Internet-video Gaming: Symptoms, Epidemiology, Neurophysiology and Interventional AspectsTrevor Archer1* and Kerstin Wentz1,2
- *Corresponding Author:
- Trevor Archer
Department of Psychology
University of Gothenburg, Box 500
405 30 Gothenburg, Sweden
Tel: +46 738 239423
E-mail: [email protected]
Received date: May 26, 2017; Accepted date: June 12, 2017; Published date: June 19, 2017
Citation: Archer T, Wentz K (2017) Internet-video Gaming: Symptoms, Epidemiology, Neurophysiology and Interventional Aspects. J Child Adolesc Behav 5: 345. doi: 10.4172/2375-4494.1000345
Copyright: © 2017 Archer T, et al. This is an open-access article distributed under the terms of the Creative Commons Attribution License, which permits unrestricted use, distribution, and reproduction in any medium, provided the original author and source are credited.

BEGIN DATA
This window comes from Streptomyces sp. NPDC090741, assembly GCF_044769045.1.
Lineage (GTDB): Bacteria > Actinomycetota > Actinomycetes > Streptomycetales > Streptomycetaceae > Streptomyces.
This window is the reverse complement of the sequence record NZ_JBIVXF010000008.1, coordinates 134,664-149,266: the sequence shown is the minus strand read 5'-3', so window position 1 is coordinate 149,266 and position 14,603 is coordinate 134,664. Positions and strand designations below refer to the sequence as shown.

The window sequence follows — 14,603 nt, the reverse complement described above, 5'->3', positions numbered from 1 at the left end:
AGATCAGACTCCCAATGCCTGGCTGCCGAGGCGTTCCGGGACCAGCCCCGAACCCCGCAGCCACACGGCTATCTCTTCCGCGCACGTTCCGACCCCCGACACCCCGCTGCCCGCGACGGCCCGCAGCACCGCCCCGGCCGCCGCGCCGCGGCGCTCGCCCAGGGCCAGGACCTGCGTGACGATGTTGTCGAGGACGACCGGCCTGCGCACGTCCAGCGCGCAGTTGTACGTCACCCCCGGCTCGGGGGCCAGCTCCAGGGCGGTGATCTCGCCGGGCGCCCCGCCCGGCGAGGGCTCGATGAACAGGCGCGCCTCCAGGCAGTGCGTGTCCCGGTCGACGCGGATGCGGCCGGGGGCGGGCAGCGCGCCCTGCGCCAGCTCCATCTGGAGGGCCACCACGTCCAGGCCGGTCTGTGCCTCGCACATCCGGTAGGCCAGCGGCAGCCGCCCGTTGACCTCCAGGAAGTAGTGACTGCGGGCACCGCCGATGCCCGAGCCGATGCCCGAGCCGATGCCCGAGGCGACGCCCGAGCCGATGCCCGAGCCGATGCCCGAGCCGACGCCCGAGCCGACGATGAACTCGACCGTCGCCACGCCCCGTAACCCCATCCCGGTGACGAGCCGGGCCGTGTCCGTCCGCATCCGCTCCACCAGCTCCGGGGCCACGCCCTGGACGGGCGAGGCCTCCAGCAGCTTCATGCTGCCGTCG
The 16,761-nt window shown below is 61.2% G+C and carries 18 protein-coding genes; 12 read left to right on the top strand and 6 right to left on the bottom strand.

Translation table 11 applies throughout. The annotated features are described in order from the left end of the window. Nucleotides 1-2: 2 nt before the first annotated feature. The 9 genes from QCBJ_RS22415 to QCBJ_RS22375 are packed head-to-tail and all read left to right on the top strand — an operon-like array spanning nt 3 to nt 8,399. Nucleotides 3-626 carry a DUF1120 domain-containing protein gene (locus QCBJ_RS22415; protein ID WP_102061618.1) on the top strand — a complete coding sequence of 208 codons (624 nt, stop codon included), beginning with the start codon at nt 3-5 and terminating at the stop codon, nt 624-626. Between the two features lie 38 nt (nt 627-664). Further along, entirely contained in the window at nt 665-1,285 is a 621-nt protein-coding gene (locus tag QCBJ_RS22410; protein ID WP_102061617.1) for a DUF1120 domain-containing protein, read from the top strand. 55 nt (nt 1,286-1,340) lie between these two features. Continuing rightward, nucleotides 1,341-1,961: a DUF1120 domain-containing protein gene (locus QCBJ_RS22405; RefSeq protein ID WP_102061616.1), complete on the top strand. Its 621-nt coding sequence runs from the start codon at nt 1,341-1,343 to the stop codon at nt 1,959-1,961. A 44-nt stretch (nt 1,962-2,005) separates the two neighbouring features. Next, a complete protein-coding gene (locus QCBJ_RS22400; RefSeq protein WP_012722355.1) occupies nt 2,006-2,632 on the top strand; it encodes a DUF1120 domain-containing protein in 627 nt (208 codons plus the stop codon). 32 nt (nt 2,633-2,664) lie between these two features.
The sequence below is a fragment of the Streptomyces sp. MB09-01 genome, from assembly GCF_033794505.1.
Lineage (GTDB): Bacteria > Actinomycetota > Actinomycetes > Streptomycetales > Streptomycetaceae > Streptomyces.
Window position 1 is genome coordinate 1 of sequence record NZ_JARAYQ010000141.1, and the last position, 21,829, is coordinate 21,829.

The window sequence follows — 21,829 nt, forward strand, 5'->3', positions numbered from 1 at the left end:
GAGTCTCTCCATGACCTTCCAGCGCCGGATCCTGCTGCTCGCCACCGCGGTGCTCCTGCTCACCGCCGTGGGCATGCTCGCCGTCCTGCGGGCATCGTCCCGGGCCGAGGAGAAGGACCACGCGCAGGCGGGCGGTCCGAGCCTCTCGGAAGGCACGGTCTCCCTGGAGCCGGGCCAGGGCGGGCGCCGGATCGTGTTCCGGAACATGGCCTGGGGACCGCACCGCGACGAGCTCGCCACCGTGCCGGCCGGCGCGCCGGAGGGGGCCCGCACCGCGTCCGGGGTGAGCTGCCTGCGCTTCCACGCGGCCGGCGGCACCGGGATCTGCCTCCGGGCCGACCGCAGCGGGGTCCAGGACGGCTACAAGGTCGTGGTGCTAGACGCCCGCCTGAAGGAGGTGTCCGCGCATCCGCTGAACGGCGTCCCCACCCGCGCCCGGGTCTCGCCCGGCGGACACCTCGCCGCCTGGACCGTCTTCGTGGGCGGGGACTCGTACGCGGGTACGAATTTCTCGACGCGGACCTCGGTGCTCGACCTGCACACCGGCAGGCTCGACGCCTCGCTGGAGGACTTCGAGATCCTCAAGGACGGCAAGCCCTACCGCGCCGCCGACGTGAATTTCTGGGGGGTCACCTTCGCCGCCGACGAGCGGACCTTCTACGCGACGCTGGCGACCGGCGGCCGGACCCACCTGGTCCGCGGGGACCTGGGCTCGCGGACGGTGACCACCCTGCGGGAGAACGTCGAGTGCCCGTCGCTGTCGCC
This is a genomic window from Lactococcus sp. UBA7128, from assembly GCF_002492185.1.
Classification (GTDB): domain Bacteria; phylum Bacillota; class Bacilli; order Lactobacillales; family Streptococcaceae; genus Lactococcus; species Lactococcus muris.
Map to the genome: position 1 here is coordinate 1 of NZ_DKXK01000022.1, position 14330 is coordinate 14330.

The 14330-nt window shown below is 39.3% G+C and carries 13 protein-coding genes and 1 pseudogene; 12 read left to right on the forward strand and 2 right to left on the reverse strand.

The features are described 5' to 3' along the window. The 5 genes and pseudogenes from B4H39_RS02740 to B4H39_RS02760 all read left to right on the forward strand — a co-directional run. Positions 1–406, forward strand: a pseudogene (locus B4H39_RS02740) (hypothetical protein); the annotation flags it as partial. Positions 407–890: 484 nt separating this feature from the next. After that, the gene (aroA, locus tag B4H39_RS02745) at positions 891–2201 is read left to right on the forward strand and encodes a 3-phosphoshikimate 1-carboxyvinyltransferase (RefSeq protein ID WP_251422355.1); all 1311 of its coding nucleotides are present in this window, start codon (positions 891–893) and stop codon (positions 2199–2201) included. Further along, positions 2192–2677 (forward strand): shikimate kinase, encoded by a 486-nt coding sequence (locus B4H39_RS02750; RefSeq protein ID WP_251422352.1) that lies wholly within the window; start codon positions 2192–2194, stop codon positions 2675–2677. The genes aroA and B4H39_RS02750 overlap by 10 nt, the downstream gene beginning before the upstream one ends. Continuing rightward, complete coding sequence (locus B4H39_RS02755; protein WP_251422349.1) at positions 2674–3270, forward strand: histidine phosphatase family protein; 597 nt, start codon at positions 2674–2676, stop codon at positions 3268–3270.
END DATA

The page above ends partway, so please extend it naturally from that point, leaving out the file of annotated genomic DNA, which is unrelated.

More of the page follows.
Excessive perseverance with video-internet game usage, or alternatively Internet Gaming Disorder, presents a condition that, despite the potential utility of the underlying technology, augurs an assemblage of poor health and well-being, psychiatric liability and psychosocial perturbation with concomitant regional brain disturbance accompanied by incremental and inexorable prerequisites for appropriate interventions and eventual prevention. The tendency within the pathological expressions of disorder is for vulnerability to reside among the young, e.g., adolescents, rather than the older adults, over gender. Symptom-profiles of the condition incorporate varied, allconsuming and protracted problems ranging from cognitive-affective dysfunctions to biopsychological abnormalities such as sleep disturbances and fatigue. Escalating prevalence and epidemiological entanglement describe a putative framework of loneliness, introversion, neuroticism and impulsivity interspersed with expressions of depression, anxiety, sensation seeking, anger, a singular lack of assertiveness and the hazardous indications of ADHD propensity. Neurophysiological, brain regional and biomarker modifications underlying disorder pathophysiology appear more-or-less attuned to the symptomatic expressions of both diagnosed patients and those found to use excessive gaming, unconstrained from age-level: child, adolescent or young adult. Interventional strategies have centred upon the distinction of individual symptom-profiles, the description of withdrawal symptoms and related tolerance and the administration of coping strategies and resourceful behaviors, as for example implied by the “Craving Behavioral intervention”.